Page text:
In divorce, mediation assists in parents reaching decisions about parenting plans, distribution of assets, and taxes before going to court. Divorce mediation in Arizona is often an essential part of achieving fair parenting time and legal decision-making rights.
Children under the age of 18.
When two parties are able to work out issues such as property division, child custody, and legal decision-making in Arizona without going to trial.
Court-appointed custody given to an outside party, often a grandparent or stepparent. Must be petitioned for, and is often only awarded when one legal parent has died or gone missing for more than three months, when the parents are separating/divorcing/dissolving, or when it is in the Best Interest of the Child.
Can be issued when one person exhibits criminal behavior against another person who has an existing relationship with the offender (i.e. married, have or are about to have a child together, are living or have lived together, or are blood relatives/ related by marriage).
A court appointed attorney who is licensed to practice law in Arizona; a psychiatrist who is licensed to practice medicine or osteopathy in Arizona; a psychologist who is licensed to practice psychology in Arizona; a person who is licensed by the Arizona Board of Behavioral Health Examiners as a social worker, professional counselor, marriage and family therapist, or substance abuse counselor; any other Arizona licensed or certified professional with education, experience, and special expertise regarding the particular issues referred; or professional staff of conciliation services to assist parents in resolving disputes about parenting their children and to make recommendations to the court for orders if the parents are unable to reach a resolution.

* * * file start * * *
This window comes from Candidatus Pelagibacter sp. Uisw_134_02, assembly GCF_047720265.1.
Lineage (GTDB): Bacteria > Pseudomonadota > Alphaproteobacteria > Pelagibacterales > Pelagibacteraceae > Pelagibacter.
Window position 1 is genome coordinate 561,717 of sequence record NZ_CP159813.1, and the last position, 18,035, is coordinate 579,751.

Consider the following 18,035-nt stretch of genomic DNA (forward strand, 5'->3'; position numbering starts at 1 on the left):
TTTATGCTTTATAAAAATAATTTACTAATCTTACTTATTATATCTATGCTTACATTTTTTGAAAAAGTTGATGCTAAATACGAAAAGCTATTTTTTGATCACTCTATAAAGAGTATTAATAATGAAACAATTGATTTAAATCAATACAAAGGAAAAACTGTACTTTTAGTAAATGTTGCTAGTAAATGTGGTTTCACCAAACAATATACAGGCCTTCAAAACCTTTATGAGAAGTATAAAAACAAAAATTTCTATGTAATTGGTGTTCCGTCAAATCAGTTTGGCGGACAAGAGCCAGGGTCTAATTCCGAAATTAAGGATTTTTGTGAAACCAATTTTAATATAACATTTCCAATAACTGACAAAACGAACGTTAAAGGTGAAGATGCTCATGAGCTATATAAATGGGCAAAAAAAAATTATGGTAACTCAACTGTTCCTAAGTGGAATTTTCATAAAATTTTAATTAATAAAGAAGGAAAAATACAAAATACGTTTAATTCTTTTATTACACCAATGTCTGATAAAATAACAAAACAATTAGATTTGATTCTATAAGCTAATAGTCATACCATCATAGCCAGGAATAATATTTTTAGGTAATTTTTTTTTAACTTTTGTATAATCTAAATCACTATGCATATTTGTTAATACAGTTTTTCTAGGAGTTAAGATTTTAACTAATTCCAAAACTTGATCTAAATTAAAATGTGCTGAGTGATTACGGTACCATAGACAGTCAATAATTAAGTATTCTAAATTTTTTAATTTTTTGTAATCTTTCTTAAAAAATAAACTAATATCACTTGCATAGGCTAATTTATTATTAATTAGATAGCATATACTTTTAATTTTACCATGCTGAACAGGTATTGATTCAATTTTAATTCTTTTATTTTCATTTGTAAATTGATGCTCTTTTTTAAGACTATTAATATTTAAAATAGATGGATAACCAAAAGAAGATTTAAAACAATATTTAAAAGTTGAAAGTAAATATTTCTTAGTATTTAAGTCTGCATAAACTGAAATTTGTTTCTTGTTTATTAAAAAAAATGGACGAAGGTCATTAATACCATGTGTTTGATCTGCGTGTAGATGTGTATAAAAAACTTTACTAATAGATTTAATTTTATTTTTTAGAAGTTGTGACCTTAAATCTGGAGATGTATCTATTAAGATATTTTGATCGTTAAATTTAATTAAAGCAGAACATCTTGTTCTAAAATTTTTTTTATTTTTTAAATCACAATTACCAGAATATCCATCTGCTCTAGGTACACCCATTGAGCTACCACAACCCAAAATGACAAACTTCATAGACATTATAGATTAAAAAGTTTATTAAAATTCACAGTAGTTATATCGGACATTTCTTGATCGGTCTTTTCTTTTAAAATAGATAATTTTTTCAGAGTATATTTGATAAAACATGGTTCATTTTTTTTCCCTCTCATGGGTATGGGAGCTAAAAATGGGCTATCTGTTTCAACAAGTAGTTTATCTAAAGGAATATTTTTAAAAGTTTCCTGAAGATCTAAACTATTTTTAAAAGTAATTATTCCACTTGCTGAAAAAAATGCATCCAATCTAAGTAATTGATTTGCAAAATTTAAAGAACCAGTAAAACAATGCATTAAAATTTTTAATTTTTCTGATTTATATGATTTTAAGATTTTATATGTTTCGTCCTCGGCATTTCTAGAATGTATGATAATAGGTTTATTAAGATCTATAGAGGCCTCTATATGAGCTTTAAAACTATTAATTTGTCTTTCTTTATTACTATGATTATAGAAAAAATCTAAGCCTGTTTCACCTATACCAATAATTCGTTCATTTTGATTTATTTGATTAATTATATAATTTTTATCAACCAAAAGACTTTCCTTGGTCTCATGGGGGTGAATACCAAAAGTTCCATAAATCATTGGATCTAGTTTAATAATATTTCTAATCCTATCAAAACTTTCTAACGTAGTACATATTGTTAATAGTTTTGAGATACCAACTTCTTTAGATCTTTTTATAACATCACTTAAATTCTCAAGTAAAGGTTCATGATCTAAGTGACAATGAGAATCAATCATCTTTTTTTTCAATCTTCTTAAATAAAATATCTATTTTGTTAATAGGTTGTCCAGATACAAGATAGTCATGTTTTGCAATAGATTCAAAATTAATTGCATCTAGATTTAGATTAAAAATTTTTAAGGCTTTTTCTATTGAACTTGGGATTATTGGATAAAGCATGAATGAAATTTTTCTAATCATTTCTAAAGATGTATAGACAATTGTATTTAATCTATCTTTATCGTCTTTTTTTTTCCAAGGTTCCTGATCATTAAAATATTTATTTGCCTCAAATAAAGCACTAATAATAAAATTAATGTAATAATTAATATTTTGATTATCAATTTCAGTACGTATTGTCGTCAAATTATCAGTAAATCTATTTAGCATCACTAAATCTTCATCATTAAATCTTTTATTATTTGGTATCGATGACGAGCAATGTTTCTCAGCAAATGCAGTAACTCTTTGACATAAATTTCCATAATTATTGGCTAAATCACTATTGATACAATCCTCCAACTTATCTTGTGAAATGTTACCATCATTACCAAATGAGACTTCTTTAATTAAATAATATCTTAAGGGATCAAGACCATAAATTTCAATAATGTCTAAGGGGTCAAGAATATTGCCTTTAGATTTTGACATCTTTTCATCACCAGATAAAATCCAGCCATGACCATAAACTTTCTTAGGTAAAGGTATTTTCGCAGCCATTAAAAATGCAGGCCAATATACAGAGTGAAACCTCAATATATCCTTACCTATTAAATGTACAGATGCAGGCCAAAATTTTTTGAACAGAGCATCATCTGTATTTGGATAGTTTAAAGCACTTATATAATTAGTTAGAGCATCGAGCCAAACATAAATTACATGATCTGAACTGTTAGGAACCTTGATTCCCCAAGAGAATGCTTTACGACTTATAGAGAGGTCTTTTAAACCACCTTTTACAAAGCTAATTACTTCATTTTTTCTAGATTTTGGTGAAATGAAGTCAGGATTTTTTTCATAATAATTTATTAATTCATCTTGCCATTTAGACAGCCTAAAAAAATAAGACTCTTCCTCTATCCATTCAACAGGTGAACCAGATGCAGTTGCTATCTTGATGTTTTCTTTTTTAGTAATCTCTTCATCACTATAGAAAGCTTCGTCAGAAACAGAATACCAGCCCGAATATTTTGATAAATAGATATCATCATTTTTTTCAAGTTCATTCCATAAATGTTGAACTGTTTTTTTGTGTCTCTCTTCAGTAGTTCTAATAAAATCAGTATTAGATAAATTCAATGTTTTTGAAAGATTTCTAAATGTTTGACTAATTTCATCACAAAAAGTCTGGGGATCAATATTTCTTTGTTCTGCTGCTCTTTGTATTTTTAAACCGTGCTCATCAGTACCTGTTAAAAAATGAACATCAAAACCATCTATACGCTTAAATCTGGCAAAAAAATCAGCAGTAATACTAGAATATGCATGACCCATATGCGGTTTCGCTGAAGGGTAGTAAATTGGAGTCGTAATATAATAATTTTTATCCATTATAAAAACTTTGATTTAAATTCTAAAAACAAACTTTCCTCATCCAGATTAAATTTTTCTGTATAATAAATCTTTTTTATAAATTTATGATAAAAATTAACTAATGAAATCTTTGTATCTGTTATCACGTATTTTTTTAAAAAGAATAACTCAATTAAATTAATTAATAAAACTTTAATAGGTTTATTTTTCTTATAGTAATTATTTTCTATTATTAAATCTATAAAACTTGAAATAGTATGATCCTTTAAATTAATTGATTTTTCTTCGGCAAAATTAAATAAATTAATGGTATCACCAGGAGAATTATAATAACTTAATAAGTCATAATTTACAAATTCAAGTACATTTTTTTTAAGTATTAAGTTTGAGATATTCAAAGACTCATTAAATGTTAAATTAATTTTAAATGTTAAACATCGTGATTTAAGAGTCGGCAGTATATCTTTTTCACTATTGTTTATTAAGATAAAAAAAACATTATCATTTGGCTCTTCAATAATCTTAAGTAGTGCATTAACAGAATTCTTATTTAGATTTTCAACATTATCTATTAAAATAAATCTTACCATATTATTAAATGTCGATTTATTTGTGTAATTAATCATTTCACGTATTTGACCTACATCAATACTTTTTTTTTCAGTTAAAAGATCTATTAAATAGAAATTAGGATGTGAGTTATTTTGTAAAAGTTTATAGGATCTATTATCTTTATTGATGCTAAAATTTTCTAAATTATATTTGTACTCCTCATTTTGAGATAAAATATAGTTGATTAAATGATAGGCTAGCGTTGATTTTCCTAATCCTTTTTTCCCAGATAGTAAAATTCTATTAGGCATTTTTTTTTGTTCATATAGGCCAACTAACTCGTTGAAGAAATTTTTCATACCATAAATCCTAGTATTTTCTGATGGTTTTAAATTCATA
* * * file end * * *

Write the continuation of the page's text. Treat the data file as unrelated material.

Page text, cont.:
A Court-approved written document that lays out the child’s schedule with each legal parent. Arizona courts also require specific information on communication and visitation changeovers in order to be considered.
The schedule for a particular parent’s time with their child/ren. During this time, the parent is responsible for all legal decision-making.
A court order to bring a child or minor to court.
No divorce can take place without one. It must be filed with the Court and then served to the Respondent within 120 days. The Respondent has 20-30 days to respond. If there is no response after 61 days, the divorce may be dissolved by default.
One parent has been awarded the right and responsibility to make legal decisions for the child.
A payment of money or property from one spouse to the other, designed to assist the spouse receiving payment in maintaining an appropriate standard of living and provide for his or her needs in a manner similar to which they are accustomed and legally entitled.
These are short-term decisions made by a judge about matters such as parenting time, spousal maintenance, and debt payments until a permanent court order is reached.
When, during a case presented to the Court, neither party expresses a disagreement. An uncontested divorce in Arizona means no response has been filed to the divorce petition.
To set up a free consultation with Craig Simon, an Arizona attorney specializing and well-versed in family law, please call 480-745-2450 today.